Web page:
"Money makes the world spin. Period."
It's unfortunate, but truer words have not been spoken and no one knows this better than well-respected journalist and college graduate, Natasha Abellard, who found herself living her best life, but that wasn't until coming to the realization that she was going broke.
"From college up until my early 20's, I messed up a lot. I can't count the number of times I was living paycheck to paycheck, didn't stick to my budget, used a credit card when I shouldn't have. The list goes on," the millennial shared with xoNecole.
How many of us have experienced the same problem? Ordering that extra round of drinks, knowing you'll feel regret when the check comes; or maybe you're the person that goes all out to spoil yourself but can barely afford to pay the hefty bill. Trust, we know the struggle, sis.
Courtesy of Natasha Abellard
There is nothing wrong with enjoying the moment, but like Natasha, one day you will have to come to the conclusion that if you don't get your financial priorities in order, you'll always get caught up "robbing Peter to pay Paul" and you'll never truly get to enjoy your bag.
After reading an article about how black people are destined to be broke in upcoming decades, Natasha knew that she had to make different choices in her spending.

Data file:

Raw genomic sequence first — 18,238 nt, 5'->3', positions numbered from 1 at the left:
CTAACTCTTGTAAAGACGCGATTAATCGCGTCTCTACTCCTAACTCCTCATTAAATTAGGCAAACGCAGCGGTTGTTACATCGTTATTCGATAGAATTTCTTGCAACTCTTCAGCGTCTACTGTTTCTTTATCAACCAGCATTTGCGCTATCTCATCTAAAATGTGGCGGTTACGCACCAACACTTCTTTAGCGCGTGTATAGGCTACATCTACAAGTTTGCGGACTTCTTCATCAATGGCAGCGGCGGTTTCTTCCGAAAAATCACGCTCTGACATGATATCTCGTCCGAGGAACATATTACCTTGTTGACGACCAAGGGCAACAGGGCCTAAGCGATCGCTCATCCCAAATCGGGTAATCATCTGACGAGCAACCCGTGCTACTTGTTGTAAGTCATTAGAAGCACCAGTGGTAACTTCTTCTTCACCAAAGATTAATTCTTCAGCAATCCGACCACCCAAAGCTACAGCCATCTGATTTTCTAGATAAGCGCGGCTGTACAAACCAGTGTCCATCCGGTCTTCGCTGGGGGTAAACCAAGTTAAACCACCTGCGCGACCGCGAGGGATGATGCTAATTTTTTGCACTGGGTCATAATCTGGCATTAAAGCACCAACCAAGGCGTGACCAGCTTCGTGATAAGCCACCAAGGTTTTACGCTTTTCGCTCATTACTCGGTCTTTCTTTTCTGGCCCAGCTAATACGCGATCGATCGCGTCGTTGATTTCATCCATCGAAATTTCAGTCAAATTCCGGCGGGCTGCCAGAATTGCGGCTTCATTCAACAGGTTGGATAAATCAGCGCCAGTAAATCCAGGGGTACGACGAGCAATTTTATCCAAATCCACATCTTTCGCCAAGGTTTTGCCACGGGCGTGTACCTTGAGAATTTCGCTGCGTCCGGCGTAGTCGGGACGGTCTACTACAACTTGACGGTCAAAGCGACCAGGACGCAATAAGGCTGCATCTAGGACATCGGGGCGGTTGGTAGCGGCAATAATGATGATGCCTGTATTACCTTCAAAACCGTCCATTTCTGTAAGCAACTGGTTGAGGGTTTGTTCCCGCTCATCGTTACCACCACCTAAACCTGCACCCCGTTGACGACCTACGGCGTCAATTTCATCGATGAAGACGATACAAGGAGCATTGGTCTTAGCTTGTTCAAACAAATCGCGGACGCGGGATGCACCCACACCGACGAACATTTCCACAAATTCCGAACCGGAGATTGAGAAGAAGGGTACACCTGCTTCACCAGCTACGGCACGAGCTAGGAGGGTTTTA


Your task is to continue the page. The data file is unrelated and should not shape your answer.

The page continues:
"There was a 2017 piece in Fortune that reported that a median black family only had about $1,700 in wealth, but on the flip side, median household wealth for white families is $116,800. That's a major divide. The goal is to spread information that will in time help close that gap."
Finally beginning to get a grip on her finances, Natasha paired with Anthony Copeman to help educate young black millennials on how to hold on to their dollars with their YouTube series, $hares, which are short shows based around four relatable characters:
Courtesy of $harestv
Essence is a girl who comes from a financially stable family. Troi is loosely based on Natasha who comes from an immigrant family. Michael is a 20-something who decided not to attend college and finally Brandon, who also comes from an immigrant family, works as an IT professional and lives at home with his parents.
"Whenever someone buys a piece of a company's stock, they are purchasing a share of that company-- a shareholder," Natasha shared about the inspiration for the series. "So, the idea is that when people share their experiences with money, they take ownership of their individual financial situations. Our characters share the wealth by being open about their own experiences... Knowledge is power. If people have an avenue that will provide them with the necessary information, they'll do better."